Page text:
(1891-1946) US songwriter, author and literary agent, active in music before beginning to write popular fiction in several genres in the early 1920s. His first sale was the serialized "The Thing of a Thousand Shapes" (March-April 1923 Weird Tales) – beginning in the first issue of Weird Tales – and he wrote further work of genre interest for the The Argosy. With the exception of marginal sf tales like "The Bride of Osiris" (September-October 1927 Weird Tales) and space adventures such as "Race Around the Moon" (August 1939 Thrilling Wonder), most of his genre work is in the style of the Planetary Romance as primarily evolved by Edgar Rice Burroughs; though the argument – presented suppositously by Donald A Wollheim in "The Kline-Burroughs War" (November 1936 Science Fiction News) and picked up later by Sam Moskowitz – that they were written in competition with (and slavishly derived from) Burroughs's work has lost credence.
The Robert Grandon sequence is typical, all the same, of the similarities between the two authors. Comprising The Planet of Peril (20 July-24 August 1929 Argosy; 1929; rev vt as Planet of Peril 1961), The Prince of Peril: The Weird Adventures of Zinlo, Man of Three Worlds, Upon the Mysterious Planet of Venus (2 August-6 September 1930 Argosy; 1930; rev vt as Prince of Peril 1962) and The Port of Peril (November 1932-April 1933 Weird Tales as "Buccaneers of Venus"; 1949), it carries the swashbuckling Grandon to Venus, where he rises from Slavery to marry a princess; the later adventures expand upon this. Linked to this series through the character of Dr Morgan – a scientist who makes interplanetary transfers easy – is the Mars sequence (see Mars) comprising The Swordsman of Mars (7 January-11 February 1933 Argosy; 1960) and its sequel, The Outlaws of Mars (25 November 1933-6 January 1934 Argosy; 1960). The Jan of the Jungle sequence – comprising Call of the Savage (18 April-23 May 1931 Argosy as "Jan of the Jungle"; 1937; vt Jan of the Jungle 1966) and its sequel Jan in India (12-26 January 1935 Argosy; 1974) – again bears close resemblance to earlier Burroughs, the predecessor this time being Tarzan, with an infusion of Lost World motifs. In Maza of the Moon (1930) the P'an-ku who rule the Moon bomb Earth after Earth bombs them.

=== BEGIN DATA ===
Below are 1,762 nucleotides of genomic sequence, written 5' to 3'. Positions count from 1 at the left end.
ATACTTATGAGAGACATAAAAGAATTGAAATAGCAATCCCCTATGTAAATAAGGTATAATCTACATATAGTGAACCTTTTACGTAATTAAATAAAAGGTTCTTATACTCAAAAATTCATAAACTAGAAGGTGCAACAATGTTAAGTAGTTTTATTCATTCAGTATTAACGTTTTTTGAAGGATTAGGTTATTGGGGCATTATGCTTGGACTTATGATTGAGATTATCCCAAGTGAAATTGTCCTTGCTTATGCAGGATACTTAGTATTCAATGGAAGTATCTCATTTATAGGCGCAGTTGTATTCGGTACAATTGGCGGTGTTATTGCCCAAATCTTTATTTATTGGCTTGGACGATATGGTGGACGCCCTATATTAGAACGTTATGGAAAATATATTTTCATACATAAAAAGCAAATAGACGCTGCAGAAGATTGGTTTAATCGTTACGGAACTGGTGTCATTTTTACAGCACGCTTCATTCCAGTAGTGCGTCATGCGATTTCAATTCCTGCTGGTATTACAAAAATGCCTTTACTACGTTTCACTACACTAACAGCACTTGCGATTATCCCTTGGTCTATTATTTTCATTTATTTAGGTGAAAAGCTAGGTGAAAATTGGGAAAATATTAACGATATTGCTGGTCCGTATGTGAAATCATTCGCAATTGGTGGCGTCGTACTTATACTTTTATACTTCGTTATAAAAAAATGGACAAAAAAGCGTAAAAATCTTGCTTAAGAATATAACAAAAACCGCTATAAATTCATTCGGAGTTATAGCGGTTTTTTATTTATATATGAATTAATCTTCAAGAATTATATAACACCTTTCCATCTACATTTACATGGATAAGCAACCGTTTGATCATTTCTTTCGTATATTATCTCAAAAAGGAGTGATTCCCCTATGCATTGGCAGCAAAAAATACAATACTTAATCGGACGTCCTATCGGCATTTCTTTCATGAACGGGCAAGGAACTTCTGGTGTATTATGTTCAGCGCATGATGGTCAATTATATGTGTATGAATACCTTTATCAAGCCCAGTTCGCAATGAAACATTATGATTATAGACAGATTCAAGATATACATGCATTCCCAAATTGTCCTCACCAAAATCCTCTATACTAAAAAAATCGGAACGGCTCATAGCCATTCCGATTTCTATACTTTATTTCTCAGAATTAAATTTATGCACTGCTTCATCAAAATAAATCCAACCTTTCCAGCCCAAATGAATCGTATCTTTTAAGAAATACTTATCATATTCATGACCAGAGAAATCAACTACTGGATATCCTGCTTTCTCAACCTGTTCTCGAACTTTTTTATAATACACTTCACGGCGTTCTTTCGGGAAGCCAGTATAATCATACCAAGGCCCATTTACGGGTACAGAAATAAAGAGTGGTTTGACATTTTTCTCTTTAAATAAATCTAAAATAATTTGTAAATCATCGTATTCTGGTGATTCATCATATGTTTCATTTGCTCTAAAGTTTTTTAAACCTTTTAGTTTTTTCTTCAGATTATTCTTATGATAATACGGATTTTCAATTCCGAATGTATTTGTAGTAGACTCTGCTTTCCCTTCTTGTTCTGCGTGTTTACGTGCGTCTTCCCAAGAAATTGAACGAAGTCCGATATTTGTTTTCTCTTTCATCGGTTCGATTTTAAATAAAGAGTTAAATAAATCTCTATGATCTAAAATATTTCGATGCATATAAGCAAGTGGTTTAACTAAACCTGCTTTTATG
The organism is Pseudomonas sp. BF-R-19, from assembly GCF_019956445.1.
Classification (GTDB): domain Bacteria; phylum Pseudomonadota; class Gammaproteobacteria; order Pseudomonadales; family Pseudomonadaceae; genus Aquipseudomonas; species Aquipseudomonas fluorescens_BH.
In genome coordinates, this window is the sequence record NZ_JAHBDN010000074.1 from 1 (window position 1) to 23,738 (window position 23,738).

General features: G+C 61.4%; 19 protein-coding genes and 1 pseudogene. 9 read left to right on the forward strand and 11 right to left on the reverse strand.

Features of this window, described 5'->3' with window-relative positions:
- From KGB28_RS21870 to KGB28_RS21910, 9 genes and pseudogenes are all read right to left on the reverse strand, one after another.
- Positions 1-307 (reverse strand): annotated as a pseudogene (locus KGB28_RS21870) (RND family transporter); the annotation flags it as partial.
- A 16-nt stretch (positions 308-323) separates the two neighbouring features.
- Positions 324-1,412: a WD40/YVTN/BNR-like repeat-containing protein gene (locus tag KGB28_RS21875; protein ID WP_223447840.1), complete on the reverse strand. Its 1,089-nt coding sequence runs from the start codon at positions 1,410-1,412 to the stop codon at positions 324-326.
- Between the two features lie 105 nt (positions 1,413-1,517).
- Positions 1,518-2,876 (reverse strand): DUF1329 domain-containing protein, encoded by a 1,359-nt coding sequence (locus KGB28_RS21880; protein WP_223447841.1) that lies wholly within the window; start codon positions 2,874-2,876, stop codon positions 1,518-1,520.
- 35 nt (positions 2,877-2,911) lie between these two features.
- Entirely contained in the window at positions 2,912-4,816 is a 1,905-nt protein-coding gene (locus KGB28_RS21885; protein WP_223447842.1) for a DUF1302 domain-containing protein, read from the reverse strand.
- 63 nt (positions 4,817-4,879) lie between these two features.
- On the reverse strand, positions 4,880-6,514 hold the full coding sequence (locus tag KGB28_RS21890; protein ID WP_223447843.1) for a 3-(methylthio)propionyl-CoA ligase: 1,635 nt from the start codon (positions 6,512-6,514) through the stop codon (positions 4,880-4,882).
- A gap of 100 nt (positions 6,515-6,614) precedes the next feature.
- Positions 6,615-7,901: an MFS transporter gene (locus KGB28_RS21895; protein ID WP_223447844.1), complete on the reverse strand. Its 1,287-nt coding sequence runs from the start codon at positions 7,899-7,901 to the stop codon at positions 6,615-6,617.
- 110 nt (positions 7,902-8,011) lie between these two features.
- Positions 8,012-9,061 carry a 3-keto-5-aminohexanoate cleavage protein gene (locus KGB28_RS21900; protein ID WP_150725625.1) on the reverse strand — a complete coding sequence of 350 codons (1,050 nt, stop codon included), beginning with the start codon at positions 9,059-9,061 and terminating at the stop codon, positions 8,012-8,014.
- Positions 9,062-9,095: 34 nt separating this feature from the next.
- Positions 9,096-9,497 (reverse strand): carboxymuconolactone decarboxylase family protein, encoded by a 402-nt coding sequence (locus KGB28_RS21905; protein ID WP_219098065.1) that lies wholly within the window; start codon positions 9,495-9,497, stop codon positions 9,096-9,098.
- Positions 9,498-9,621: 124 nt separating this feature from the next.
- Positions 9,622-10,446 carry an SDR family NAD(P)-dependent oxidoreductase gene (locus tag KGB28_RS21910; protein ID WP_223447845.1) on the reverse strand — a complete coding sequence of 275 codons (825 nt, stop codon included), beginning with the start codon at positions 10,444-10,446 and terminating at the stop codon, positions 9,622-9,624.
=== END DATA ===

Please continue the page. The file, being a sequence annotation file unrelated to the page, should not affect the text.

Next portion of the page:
In the last decade of his life, Kline concentrated on his literary agency. Violently coloured, crudely racist and sniggeringly sexist, his tales represent with considerable energy the worst impulses of fiction at its worst, while being at points compulsive reading. [JC]
see also: Comics; Publishing.
Otis Adelbert Kline
born Chicago, Illinois: 1 July 1891
died 24 October 1946
Magazine publication is indicated when substantially earlier than the book release.
Jan of the Jungle
- Call of the Savage (New York: Edward J Clode, 1937) [first appeared 18 April-23 May 1931 Argosy as "Jan of the Jungle": Jan of the Jungle: hb/nonpictorial]
- Jan of the Jungle (New York: Ace Books, 1966) [vt of the above: Jan of the Jungle: pb/Stephen Holland]
- Jan in India (Lakemont, Georgia: Fictioneer Books, 1974) [first appeared 12-26 January 1935 Argosy: Jan of the Jungle: pb/Steve Leialoha]
- The Swordsman of Mars (New York: Avalon Books, 1960) [cut: first published in Argosy, January-11 February 1933: Mars: hb/Ed Emshwiller]
- The Swordsman of Mars (Bellevue, Washington: Paizo Planet Stories, 2008) [full text of story first published Argosy, January-11 February 1933: Mars: pb/]
- The Outlaws of Mars (New York: Avalon Books, 1960) [possibly cut: first published in Argosy, 25 November 1933-6 January 1934: Mars: hb/Ed Emshwiller as Emsh]
- The Outlaws of Mars (Bellevue, Washington: Paizo Planet Stories, 2009) [full text of story first published in Argosy, 25 November 1933-6 January 1934: Mars: pb/]
works as editor
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